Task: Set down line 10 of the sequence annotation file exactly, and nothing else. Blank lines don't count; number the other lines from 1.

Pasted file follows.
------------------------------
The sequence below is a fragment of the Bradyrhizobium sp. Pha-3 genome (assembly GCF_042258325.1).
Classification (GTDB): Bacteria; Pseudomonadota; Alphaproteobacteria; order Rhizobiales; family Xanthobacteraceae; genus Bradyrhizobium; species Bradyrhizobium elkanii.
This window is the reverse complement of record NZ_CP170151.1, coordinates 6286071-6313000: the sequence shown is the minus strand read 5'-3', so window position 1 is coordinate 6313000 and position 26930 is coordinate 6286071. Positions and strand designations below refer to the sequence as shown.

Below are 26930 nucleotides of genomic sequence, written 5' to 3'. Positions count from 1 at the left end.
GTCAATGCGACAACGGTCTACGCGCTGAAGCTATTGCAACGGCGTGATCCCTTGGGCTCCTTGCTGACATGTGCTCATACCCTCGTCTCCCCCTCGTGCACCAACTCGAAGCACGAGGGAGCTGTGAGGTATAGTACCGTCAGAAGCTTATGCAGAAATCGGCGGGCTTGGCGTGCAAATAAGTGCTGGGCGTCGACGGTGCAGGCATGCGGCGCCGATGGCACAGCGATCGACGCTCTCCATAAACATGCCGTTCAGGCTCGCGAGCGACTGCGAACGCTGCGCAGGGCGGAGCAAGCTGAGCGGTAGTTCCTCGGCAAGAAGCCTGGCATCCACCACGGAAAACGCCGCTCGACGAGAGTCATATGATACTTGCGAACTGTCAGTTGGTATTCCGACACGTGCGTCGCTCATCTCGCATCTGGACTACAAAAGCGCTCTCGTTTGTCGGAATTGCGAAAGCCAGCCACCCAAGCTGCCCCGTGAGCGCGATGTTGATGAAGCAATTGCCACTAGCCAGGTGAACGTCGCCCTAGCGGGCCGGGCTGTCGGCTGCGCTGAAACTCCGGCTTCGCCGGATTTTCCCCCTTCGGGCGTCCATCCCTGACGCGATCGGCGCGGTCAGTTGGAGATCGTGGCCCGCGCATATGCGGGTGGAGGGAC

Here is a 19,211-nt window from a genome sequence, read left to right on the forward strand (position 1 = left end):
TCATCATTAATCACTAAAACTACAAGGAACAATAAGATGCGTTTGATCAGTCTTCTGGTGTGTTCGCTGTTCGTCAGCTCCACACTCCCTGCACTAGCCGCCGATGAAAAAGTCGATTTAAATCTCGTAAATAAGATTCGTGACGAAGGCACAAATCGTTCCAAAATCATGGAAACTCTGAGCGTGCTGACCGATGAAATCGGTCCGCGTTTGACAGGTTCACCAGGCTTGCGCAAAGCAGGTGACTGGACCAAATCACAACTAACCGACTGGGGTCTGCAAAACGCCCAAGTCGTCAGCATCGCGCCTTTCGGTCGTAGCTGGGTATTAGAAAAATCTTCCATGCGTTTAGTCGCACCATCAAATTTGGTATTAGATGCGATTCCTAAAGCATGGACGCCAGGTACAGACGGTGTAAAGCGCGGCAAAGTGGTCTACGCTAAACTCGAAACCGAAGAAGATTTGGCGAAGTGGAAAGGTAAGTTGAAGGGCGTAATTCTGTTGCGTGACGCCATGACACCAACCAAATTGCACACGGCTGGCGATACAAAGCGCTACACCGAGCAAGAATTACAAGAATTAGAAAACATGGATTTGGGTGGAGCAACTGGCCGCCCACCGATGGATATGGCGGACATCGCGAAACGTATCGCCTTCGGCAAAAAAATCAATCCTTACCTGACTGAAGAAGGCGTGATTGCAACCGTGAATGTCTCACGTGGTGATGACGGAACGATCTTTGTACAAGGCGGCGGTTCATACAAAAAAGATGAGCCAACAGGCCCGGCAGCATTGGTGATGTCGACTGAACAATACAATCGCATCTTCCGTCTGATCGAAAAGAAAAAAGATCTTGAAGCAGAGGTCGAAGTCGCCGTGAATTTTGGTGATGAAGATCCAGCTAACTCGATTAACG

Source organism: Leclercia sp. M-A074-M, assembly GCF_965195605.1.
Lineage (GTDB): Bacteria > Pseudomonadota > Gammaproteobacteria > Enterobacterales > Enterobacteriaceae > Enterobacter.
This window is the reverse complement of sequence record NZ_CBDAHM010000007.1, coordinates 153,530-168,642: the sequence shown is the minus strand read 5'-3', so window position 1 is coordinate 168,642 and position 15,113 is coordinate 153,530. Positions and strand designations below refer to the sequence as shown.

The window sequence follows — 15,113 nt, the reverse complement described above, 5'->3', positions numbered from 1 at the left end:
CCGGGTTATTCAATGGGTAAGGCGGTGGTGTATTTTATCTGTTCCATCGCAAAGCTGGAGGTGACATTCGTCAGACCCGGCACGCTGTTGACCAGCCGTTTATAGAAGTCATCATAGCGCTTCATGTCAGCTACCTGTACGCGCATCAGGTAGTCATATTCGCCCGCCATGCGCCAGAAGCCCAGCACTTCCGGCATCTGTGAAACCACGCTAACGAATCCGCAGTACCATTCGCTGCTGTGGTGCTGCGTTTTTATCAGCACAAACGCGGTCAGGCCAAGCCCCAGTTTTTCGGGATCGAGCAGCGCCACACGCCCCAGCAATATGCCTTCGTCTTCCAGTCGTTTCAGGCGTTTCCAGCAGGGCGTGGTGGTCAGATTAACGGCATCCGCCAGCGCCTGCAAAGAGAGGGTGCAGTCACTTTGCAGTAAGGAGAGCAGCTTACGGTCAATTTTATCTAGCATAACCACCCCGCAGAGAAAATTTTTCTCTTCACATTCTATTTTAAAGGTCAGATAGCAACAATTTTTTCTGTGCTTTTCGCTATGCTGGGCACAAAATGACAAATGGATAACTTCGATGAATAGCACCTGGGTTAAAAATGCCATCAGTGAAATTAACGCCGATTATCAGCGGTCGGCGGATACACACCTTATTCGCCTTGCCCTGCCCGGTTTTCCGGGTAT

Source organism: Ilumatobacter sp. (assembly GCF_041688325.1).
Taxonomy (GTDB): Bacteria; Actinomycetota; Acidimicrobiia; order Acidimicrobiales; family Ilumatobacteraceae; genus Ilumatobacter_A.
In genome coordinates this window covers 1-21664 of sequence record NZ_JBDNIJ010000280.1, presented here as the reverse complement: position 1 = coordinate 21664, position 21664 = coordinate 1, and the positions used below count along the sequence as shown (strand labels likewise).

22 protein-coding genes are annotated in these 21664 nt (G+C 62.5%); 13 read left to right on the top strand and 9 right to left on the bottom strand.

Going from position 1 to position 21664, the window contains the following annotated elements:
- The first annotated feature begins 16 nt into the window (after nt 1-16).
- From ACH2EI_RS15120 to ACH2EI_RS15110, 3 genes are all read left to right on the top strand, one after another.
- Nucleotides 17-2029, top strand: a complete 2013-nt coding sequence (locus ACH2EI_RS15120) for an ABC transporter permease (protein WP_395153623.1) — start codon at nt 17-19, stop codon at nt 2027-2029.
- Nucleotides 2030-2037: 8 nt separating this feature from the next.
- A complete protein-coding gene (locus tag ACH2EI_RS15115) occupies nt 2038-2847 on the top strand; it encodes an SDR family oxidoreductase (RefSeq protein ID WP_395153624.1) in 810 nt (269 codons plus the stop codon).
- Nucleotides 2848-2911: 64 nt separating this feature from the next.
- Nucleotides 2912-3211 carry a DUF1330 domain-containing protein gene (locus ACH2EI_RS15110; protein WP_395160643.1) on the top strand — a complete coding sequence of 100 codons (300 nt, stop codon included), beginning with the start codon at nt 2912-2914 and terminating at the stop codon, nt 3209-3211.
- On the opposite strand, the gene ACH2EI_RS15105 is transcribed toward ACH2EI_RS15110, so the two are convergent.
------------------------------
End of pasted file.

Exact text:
This window is the reverse complement of sequence record NZ_CBDAHM010000007.1, coordinates 153,530-168,642: the sequence shown is the minus strand read 5'-3', so window position 1 is coordinate 168,642 and position 15,113 is coordinate 153,530. Positions and strand designations below refer to the sequence as shown.